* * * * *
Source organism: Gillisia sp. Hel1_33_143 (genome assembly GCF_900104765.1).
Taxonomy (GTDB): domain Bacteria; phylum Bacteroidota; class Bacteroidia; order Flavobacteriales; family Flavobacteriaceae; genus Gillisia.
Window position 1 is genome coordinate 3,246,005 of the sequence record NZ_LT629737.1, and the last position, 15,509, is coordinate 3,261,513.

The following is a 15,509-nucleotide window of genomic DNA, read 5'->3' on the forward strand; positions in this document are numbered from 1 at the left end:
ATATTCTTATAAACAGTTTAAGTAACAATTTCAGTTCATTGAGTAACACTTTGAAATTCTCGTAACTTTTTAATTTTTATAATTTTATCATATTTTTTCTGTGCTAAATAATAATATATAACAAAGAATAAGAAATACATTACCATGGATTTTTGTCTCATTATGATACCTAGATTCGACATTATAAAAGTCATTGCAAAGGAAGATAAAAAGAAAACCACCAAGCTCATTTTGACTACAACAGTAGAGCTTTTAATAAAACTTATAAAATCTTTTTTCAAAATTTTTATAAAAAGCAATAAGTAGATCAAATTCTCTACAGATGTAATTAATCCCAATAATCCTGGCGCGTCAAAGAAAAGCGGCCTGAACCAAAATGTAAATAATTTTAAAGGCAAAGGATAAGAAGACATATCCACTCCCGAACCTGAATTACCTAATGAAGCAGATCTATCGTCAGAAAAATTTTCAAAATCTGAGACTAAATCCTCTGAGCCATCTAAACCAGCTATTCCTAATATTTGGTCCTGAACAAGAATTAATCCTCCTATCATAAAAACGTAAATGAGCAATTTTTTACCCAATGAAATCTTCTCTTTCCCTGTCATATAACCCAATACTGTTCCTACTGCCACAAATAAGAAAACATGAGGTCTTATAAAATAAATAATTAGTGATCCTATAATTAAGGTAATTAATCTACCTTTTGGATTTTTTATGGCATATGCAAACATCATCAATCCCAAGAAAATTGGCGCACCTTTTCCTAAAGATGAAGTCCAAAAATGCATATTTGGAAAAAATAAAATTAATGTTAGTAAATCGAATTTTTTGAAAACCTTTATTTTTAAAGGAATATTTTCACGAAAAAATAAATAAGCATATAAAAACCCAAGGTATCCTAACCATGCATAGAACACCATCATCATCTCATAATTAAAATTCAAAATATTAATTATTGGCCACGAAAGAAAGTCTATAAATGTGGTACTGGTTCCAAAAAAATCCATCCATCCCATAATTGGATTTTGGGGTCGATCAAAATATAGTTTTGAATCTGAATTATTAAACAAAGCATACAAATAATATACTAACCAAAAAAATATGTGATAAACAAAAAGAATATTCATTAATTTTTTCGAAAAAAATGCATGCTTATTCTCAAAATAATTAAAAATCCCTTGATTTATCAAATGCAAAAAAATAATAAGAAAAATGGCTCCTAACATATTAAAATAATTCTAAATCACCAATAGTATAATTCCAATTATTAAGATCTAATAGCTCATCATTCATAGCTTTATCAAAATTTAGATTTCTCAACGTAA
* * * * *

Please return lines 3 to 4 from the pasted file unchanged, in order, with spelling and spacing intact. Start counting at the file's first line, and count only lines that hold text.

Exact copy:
Window position 1 is genome coordinate 3,246,005 of the sequence record NZ_LT629737.1, and the last position, 15,509, is coordinate 3,261,513.

The following is a 15,509-nucleotide window of genomic DNA, read 5'->3' on the forward strand; positions in this document are numbered from 1 at the left end: